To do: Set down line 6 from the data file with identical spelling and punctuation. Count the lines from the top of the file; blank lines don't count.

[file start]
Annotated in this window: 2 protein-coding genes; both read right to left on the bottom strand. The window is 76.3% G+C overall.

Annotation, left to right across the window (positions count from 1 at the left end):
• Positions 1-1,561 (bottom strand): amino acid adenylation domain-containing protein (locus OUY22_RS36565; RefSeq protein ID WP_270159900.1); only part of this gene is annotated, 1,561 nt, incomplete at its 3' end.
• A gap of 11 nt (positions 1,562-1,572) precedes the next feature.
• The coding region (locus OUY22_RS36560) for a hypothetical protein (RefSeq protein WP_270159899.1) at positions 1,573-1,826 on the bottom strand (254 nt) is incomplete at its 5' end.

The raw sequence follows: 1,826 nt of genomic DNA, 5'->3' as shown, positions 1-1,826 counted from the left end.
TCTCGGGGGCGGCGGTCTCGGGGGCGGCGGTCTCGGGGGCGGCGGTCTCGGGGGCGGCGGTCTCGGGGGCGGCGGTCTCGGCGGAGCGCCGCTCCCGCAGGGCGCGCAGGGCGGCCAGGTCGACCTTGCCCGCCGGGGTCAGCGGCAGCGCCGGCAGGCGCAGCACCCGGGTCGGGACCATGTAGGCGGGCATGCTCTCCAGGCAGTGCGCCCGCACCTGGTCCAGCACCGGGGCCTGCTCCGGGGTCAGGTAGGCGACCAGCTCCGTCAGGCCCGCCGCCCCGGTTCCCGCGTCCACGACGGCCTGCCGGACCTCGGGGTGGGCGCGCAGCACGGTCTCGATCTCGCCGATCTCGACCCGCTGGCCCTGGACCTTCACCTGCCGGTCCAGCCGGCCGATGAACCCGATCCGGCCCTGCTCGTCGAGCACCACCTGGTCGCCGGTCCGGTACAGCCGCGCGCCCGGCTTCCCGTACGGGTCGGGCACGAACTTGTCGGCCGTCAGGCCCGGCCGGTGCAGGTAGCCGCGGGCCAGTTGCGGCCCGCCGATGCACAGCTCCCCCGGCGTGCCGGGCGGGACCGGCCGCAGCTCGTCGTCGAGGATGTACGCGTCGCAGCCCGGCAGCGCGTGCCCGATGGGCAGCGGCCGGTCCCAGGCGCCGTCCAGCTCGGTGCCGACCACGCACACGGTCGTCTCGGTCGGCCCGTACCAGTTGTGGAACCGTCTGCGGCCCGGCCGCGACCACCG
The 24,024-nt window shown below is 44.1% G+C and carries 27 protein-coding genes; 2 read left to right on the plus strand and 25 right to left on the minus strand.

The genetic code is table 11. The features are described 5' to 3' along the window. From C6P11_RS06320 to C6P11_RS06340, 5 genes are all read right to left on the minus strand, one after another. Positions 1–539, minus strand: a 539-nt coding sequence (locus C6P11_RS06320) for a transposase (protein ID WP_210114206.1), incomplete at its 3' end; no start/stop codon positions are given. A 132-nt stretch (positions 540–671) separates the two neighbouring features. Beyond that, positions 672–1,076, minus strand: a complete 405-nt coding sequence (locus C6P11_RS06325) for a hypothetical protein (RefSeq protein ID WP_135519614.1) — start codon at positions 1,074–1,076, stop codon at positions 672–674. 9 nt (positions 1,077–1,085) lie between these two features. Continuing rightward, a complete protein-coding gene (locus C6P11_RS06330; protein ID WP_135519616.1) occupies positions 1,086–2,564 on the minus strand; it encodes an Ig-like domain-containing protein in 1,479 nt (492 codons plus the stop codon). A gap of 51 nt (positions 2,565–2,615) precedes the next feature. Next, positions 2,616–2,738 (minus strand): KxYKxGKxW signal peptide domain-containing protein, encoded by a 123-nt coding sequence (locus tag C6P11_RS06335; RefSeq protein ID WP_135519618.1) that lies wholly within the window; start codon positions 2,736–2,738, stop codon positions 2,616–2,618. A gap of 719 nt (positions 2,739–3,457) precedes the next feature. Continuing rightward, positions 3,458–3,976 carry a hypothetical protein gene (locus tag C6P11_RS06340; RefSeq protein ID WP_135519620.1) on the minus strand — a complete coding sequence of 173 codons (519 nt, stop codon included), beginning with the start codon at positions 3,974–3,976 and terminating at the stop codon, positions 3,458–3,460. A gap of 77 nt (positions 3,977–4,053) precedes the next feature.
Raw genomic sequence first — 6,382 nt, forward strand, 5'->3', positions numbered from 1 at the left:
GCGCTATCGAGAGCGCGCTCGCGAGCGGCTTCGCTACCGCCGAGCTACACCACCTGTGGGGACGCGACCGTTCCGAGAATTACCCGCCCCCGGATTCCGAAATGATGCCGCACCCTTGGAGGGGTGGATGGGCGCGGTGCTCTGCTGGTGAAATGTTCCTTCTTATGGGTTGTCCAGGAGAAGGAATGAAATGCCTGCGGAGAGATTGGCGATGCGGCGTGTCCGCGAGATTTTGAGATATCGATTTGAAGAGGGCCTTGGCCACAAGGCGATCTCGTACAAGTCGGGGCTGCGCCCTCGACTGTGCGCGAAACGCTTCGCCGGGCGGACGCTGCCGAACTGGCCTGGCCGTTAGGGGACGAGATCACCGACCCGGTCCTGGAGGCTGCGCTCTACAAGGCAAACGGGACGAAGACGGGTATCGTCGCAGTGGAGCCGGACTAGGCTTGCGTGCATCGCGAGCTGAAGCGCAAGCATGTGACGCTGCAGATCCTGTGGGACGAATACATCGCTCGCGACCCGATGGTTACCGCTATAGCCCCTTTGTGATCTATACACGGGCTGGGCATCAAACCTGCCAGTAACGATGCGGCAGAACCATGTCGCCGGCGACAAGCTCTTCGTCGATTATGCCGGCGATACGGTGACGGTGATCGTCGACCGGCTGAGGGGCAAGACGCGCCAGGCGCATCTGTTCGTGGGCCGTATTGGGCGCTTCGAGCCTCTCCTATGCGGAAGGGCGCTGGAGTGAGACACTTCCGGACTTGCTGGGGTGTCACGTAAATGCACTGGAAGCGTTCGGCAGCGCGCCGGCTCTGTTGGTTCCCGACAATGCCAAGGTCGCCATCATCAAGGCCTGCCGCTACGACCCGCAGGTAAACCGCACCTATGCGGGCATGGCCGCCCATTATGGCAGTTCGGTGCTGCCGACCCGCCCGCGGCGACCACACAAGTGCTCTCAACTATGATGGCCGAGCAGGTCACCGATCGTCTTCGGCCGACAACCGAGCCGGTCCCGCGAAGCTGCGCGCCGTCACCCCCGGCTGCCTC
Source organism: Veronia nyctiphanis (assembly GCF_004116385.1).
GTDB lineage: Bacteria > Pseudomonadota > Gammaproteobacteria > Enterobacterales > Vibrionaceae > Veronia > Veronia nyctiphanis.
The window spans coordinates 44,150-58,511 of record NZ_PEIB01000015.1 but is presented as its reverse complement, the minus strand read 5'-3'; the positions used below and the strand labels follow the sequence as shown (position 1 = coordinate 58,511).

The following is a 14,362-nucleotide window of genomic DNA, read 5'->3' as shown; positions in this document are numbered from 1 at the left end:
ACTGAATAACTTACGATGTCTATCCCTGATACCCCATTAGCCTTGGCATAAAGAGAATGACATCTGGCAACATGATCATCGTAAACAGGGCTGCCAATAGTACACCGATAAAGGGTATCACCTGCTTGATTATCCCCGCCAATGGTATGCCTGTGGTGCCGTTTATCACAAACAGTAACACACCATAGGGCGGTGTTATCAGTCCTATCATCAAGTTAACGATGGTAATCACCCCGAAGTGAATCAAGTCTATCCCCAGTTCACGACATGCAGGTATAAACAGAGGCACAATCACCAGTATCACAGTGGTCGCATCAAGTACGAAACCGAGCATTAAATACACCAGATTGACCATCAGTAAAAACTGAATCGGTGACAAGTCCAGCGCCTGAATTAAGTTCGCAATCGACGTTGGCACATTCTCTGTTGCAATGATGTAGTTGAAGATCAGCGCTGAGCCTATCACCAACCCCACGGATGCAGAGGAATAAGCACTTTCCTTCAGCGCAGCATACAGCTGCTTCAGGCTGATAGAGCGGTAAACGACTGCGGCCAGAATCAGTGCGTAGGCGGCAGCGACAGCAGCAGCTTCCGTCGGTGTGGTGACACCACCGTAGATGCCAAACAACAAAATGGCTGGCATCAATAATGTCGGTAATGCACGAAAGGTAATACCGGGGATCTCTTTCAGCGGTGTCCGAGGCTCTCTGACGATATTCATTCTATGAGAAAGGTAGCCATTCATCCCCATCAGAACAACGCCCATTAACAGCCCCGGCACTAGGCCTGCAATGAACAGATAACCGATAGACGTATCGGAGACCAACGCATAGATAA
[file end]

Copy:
The raw sequence follows: 1,826 nt of genomic DNA, 5'->3' as shown, positions 1-1,826 counted from the left end.